Guidelines for Exploration
10.5. Guidelines for Exploration#
So far in this chapter, we have: introduced the notion of feature types; seen how the feature type can help to figure out what plot to make; and described how to read distributions and relationships in a visualization. EDA relies on building these skills and flexibly developing your understanding of the data.
You have seen EDA in action already in Chapter 9 when we developed checks for data quality and feature transformations to improve their usefulness in data analysis. Below are a set of questions to guide you when making plots to explore the data.
How are the values of Feature X distributed?
How do Feature X and Feature Y relate to each other?
Is the distribution of Feature X the same across subgroups defined by Feature Z?
Are there any unusual observations in X? In the combination of (X,Y)? In X for a subgroup of Z?
As you answer each of these questions, it is important to tie your answer back to the features measured and the context. It is also important to adopt an active, inquisitive approach to the investigation. To guide your explorations ask yourself “what next” and “so what” questions, such as the following.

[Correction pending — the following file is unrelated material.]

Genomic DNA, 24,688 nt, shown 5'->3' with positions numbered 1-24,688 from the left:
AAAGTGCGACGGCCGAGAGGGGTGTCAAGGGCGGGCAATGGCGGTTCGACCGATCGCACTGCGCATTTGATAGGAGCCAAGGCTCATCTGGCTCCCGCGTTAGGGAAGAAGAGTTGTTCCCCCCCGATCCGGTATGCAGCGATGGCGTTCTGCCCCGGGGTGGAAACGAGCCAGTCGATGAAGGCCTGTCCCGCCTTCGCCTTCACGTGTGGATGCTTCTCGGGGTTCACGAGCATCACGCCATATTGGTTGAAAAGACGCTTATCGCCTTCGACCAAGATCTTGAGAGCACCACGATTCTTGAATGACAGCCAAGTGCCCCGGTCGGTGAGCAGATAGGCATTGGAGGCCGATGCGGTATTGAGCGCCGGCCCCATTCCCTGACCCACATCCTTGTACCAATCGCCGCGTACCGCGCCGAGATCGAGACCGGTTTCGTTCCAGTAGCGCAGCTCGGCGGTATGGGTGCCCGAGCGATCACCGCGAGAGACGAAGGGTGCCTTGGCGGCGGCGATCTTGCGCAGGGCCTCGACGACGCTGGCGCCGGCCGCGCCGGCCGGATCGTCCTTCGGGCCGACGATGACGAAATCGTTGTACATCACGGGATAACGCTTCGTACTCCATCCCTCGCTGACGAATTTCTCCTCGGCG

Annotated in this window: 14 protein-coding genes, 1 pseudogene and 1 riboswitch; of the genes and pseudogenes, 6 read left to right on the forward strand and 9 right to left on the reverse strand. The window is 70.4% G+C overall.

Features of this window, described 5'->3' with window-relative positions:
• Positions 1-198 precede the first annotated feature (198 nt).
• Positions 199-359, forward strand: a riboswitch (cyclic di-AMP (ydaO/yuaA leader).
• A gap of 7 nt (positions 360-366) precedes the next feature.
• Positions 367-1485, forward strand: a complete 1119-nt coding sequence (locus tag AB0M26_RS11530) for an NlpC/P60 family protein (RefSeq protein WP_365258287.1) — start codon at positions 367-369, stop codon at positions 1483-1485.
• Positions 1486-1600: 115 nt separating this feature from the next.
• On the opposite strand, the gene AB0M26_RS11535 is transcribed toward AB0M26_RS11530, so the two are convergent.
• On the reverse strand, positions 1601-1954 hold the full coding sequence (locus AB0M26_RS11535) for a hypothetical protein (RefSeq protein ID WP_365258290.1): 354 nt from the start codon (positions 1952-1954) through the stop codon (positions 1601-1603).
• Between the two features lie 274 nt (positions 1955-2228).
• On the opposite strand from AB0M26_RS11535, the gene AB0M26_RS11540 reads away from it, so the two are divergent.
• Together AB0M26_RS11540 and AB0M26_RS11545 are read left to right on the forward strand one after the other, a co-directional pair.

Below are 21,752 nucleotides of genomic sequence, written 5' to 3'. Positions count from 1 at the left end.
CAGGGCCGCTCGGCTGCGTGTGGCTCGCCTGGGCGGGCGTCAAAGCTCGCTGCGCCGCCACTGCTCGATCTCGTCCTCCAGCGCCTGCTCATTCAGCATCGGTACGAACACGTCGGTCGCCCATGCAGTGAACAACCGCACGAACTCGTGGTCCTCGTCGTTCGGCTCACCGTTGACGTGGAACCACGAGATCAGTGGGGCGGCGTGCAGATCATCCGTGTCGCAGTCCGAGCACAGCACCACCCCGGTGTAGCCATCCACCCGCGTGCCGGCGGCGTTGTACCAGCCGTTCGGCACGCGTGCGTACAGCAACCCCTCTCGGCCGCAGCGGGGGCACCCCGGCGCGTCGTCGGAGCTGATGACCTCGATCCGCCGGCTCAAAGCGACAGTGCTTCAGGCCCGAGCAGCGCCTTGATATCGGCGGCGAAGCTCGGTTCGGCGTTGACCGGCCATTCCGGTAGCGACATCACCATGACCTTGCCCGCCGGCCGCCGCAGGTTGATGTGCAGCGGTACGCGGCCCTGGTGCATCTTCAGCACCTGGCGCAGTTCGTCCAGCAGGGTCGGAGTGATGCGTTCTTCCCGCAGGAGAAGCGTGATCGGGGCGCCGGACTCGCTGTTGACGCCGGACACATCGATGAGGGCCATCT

Do you have reason to expect that one group/observation might be different?
Why might your finding about shape matter?
What additional comparison might bring added value to the investigation?
Are there any potentially important features to create comparisons with/against?
In this process, it’s important to step away from the computer at times to mull over your findings. You may want to read additional literature on the subject or go to an expert in the field to discuss your findings. For example, there could be good reasons for an unusual observation and someone in the field can help clear up and provide more background.
We put these guidelines into practice with a concrete example of EDA next.